Mother calls Dad out for smoking and dipping too much time on screens, among many other bad habits. You’ve always thought his screen time, unlike yours, was work related, and smoking was due to stress. Both must seem like grown up words to you, sweet little Diane, and I’ve watched you grow up thinking our Dad was always in the right, never driven to temptation. He scolds both of us in a caring but stop-being-a-failure manner, from time management to self discipline, especially with sweets.
I can only imagine how guilty, how I’m-a-loser-like you feel every time your hand reaches inside the fridge, tempted to shove a bag of M&Ms down your throat. I can only imagine how it feels to think less of yourself when you watch Dad’s golden examples. His shining values, projected in a way you’d never believe he’s committed against any of them. But even if he doesn’t have diabetes like you do, you don’t see Mother ordering him to take candy bars down a notch. You weren’t there when I watched Dad shove all the candy down, getting away because he gave Mother enough wine to let her pass out.
And when you ran to your room and I watched your tiny little hands slam the door(how those tiny hands can slam), I thought you ought to know the truth. Presently, I knock on your door, to let you know humans deserve to act like humans. I understand your pain. I don’t understand, however, when you pushed the door in my face (how much those tiny hands can push.) You didn’t know it was simply your lovely big sister. Shame!
You take a step back in apology, those tiny hands (that I’m terrified of, by the way) motioning to let me in. We flop down on your fuschia bed.
‘’Look here, Diane,’’I say, meeting your crestfallen eyes. ‘’Dad isn’t always on his phone for business.’’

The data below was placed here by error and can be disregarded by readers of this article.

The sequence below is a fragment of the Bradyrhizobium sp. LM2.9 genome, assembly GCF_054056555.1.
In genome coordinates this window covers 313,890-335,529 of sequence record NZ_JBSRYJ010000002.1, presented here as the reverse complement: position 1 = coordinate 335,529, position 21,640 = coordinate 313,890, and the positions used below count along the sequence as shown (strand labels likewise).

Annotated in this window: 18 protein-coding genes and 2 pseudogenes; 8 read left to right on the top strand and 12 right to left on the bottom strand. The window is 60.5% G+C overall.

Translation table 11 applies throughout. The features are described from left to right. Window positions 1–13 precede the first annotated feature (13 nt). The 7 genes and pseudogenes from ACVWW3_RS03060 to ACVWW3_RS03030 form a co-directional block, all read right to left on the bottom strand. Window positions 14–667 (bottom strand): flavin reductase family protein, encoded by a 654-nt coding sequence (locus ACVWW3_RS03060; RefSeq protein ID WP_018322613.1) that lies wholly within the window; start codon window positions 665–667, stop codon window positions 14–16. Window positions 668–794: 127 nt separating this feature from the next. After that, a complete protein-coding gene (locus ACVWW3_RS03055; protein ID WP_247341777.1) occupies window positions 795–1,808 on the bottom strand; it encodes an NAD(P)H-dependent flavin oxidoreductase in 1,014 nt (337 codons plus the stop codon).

‘’Politics, sports, he spends hours watching those.’’
‘’I spend hours watching shows that Dad says don’t matter,’’you confess. ‘’I try to stop, but it’s addicting. I don’t know how he does it.’’
I put a hand on yours. ‘’And you never will because he doesn’t. Dad sneaks sweets and says he’ll go to the gym but he goes to the movie house instead.’’
I can read your thoughts. ‘’Should I believe my rebellious big sister?’’you wonder. ‘’How would she even know about- oh right, because she’s rebellious.’’’
There’s a pause as you think. ‘’What else did Dad do?’’
My mind has several answers. ‘’He tells us to be patient, but he screams at waiters when he gets hungry and crabby. He tells us to be thrifty and he is- until it comes to cars and furniture. He loves his mother dearly, but it doesn’t mean he never talks back to her.’’
You drop your jaw.
‘’But it’s normal for Dad to be imperfect and messed up,’’I went on,’’Not just Dad, everyone.’’
‘’What do we do?’’ You ask. ‘’About Dad and his..’’
‘’Ugly sides,’’I finish, smiling. ‘’Help him. We’re a family, Diane. He’s found our mistakes, and now we both know his. What good shall it bring to shame him? We go down together.’’
Mushy words later, you look convinced. Either with the realization about Dad or your mind bursting with ideas to help him, I don’t know. But you’re so much happier, you even offer me a hug! But..
‘’I think I’ll pass,’’I laugh, standing up. ‘’I’m terrified of your tiny little hands.’’